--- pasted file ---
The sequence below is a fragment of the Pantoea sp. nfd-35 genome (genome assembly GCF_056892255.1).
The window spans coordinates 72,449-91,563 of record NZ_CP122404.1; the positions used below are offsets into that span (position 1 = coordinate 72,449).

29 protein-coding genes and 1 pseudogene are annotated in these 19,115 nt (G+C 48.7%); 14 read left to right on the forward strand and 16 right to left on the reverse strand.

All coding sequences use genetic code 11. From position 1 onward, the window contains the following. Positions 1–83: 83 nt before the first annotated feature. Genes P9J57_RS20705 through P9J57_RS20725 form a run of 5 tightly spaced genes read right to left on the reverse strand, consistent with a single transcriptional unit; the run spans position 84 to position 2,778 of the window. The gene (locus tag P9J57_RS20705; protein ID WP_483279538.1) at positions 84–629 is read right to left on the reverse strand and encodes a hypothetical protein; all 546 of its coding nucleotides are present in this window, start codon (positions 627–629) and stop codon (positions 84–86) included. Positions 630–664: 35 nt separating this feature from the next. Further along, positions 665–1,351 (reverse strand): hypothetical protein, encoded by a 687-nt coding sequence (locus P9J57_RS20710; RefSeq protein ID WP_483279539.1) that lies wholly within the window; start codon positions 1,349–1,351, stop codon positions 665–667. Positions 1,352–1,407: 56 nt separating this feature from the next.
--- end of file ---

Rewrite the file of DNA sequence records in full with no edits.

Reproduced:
The sequence below is a fragment of the Pantoea sp. nfd-35 genome (genome assembly GCF_056892255.1).
The window spans coordinates 72,449-91,563 of record NZ_CP122404.1; the positions used below are offsets into that span (position 1 = coordinate 72,449).

29 protein-coding genes and 1 pseudogene are annotated in these 19,115 nt (G+C 48.7%); 14 read left to right on the forward strand and 16 right to left on the reverse strand.

All coding sequences use genetic code 11. From position 1 onward, the window contains the following. Positions 1–83: 83 nt before the first annotated feature. Genes P9J57_RS20705 through P9J57_RS20725 form a run of 5 tightly spaced genes read right to left on the reverse strand, consistent with a single transcriptional unit; the run spans position 84 to position 2,778 of the window. The gene (locus tag P9J57_RS20705; protein ID WP_483279538.1) at positions 84–629 is read right to left on the reverse strand and encodes a hypothetical protein; all 546 of its coding nucleotides are present in this window, start codon (positions 627–629) and stop codon (positions 84–86) included. Positions 630–664: 35 nt separating this feature from the next. Further along, positions 665–1,351 (reverse strand): hypothetical protein, encoded by a 687-nt coding sequence (locus P9J57_RS20710; RefSeq protein ID WP_483279539.1) that lies wholly within the window; start codon positions 1,349–1,351, stop codon positions 665–667. Positions 1,352–1,407: 56 nt separating this feature from the next.